The case was not part of the Varsity Blues investigation, but it was tried by some of the same prosecutors and had strikingly similar details. It was prompted by a Boston Globe investigation in 2019 that found that Mr. Zhao, chief executive of telecommunications company iTalk Global Communications, had bought Mr. Brand’s house at an inflated price. After the Globe report, Harvard fired the coach.
Mr. Weinreb, Mr. Zhao’s lawyer, said in an interview that Mr. Zhao’s sons were highly qualified for admission — both academically and as fencers. And he said that Mr. Zhao was simply a generous man and a soft touch.
In his closing argument, Mr. Weinreb leaned in on the fund-raising.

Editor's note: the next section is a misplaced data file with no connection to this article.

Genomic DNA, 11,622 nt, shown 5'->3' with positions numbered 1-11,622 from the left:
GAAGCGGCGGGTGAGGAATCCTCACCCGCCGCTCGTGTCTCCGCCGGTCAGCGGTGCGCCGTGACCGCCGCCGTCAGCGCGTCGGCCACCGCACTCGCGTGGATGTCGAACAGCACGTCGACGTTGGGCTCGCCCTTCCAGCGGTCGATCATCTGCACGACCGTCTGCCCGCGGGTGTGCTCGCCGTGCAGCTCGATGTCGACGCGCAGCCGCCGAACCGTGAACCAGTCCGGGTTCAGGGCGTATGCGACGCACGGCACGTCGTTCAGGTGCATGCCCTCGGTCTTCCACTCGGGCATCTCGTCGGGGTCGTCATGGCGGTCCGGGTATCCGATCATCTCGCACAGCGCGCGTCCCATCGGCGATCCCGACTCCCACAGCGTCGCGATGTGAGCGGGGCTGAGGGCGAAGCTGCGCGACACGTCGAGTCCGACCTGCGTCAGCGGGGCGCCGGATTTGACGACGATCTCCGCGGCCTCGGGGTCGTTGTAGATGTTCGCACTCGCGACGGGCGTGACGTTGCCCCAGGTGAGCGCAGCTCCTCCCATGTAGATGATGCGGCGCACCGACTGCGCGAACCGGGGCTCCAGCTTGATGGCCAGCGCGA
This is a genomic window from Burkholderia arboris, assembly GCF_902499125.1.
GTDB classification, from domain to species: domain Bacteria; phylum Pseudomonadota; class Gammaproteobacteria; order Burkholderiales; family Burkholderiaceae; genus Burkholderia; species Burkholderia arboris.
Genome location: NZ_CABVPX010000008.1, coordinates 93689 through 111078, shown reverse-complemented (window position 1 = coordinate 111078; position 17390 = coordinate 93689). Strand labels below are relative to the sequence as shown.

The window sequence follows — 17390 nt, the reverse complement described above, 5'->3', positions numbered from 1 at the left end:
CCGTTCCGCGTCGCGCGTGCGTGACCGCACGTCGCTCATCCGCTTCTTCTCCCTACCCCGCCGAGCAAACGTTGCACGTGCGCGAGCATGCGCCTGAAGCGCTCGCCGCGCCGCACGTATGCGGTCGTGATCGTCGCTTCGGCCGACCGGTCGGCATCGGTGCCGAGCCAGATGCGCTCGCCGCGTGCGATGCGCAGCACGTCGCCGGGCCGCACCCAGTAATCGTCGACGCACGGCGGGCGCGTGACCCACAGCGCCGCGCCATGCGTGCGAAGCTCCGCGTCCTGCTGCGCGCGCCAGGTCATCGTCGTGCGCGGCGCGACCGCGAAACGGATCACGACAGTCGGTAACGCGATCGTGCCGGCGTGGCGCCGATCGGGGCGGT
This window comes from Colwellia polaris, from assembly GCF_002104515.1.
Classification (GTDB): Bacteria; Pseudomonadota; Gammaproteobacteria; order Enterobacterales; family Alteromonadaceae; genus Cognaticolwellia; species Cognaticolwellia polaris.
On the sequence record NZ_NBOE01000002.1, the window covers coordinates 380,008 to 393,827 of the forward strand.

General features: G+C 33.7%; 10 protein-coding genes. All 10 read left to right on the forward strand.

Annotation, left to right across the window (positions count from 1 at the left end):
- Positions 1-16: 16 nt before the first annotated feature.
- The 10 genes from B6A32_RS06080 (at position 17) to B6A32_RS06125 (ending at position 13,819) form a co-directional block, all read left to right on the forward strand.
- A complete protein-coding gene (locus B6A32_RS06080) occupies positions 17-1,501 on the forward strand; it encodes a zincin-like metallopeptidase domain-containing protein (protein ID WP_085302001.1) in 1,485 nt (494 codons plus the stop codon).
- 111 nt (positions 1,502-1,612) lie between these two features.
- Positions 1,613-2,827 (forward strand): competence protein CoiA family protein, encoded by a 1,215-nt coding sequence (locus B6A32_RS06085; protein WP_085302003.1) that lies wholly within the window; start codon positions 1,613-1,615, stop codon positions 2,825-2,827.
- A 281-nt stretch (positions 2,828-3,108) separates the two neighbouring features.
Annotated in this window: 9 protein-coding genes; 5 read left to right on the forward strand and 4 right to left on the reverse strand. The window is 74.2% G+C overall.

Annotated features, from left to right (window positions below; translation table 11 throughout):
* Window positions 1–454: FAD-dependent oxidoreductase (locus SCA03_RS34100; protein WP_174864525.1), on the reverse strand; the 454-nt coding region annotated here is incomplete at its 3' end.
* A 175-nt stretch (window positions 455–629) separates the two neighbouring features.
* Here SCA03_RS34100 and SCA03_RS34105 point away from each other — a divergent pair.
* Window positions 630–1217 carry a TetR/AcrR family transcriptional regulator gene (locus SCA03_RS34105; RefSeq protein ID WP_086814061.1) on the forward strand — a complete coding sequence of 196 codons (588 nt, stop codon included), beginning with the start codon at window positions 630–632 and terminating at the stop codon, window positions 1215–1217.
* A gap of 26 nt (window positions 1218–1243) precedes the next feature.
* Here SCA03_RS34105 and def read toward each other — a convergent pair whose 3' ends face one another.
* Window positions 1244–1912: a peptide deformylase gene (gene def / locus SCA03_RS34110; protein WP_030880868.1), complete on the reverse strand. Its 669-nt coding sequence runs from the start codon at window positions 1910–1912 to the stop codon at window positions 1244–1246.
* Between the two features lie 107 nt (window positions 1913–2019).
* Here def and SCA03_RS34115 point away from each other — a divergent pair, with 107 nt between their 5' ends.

“The family not only paid full tuition for the two boys all eight years, they also donated more than $300,000 to the university — and that includes $250,000 that they used to start a trust that will be worth $1 million to Harvard when it matures,” he told the jury.
As soon as the Zhaos made the first $250,000 donation, Mr. Weinreb said, “Harvard kept coming back and back for more, because the Zhaos are exactly the kind of family that Harvard wants in the fold.”
In the Zhaos, he said, Harvard got “great kids, great students, great fencers and a great family that has generously supported the college in its fencing program. Where is the crime in that?”
Rachael Dane, a spokeswoman for Harvard, said that the university was not implicated in Varsity Blues, nor a party to the fencing case, and would have no comment. Mr. Weinreb, she added, “is not employed by Harvard University and has no knowledge of our admissions process or preferences.”
Kevin G. Andrade contributed reporting. Alain Delaquérière contributed research.